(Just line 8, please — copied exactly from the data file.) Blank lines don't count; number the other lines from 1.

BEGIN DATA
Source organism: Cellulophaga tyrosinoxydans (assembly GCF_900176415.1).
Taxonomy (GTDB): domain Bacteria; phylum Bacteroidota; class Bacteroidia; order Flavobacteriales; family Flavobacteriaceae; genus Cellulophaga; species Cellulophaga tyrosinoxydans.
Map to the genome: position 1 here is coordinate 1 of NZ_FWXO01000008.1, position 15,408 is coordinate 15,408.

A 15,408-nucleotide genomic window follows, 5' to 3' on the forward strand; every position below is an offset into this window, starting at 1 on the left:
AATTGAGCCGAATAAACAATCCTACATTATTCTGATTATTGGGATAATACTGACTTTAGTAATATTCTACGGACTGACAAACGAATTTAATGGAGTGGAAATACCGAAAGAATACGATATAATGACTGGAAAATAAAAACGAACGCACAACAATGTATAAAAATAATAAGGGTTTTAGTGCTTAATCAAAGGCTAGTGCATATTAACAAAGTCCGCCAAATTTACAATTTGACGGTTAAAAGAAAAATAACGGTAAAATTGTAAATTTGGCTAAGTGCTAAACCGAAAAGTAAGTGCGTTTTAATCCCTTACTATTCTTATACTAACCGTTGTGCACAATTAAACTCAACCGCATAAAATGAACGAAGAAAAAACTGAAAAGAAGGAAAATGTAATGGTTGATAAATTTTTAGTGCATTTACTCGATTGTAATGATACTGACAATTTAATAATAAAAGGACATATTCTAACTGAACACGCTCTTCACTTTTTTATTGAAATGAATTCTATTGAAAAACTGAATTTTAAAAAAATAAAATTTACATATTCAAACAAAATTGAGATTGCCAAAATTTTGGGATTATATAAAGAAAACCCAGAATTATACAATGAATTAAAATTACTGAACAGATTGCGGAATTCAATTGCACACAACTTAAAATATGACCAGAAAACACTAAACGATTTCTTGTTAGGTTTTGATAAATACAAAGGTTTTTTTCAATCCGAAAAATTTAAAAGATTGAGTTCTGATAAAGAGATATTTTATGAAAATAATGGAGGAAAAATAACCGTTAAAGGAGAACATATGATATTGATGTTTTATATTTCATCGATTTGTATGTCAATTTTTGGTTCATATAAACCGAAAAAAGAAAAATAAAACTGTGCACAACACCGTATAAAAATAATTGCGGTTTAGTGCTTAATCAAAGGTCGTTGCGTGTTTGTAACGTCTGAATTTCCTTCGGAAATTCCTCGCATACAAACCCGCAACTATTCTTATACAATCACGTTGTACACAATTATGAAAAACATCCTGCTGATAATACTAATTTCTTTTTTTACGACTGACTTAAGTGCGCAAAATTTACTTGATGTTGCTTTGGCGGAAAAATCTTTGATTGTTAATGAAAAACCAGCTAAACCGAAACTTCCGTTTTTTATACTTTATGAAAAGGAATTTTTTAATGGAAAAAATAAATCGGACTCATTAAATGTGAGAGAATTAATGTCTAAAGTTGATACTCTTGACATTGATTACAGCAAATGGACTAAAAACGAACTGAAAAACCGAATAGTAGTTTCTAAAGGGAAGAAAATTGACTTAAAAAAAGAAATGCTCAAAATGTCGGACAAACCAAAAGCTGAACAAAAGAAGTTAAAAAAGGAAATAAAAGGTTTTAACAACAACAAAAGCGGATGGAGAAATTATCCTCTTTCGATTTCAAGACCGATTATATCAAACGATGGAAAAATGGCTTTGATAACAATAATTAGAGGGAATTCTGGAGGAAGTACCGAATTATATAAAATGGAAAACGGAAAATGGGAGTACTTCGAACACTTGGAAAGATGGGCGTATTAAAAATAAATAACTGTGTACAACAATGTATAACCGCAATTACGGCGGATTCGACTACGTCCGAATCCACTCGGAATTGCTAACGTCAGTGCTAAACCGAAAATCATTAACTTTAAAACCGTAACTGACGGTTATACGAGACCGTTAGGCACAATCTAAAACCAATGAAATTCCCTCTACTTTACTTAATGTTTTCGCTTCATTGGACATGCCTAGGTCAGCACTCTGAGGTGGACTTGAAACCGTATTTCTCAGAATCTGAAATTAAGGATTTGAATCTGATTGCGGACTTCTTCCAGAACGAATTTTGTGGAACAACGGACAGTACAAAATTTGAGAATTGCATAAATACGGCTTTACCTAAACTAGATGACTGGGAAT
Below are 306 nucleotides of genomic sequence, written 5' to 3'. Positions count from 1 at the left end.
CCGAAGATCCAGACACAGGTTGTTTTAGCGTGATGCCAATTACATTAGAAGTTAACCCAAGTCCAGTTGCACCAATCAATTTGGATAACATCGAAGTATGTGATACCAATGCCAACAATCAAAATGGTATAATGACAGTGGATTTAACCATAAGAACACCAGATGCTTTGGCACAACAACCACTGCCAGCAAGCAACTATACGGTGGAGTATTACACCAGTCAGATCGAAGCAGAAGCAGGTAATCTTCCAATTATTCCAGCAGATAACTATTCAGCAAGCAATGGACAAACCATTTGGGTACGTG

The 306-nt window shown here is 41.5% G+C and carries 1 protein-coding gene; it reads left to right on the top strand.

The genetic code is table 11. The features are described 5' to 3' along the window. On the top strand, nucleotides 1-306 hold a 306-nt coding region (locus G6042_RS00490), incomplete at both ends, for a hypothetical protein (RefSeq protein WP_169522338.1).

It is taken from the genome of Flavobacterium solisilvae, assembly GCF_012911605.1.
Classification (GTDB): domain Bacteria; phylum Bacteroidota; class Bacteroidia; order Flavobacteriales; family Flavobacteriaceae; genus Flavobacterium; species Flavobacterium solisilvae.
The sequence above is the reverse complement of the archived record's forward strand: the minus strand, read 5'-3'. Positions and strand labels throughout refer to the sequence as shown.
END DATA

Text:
The 306-nt window shown here is 41.5% G+C and carries 1 protein-coding gene; it reads left to right on the top strand.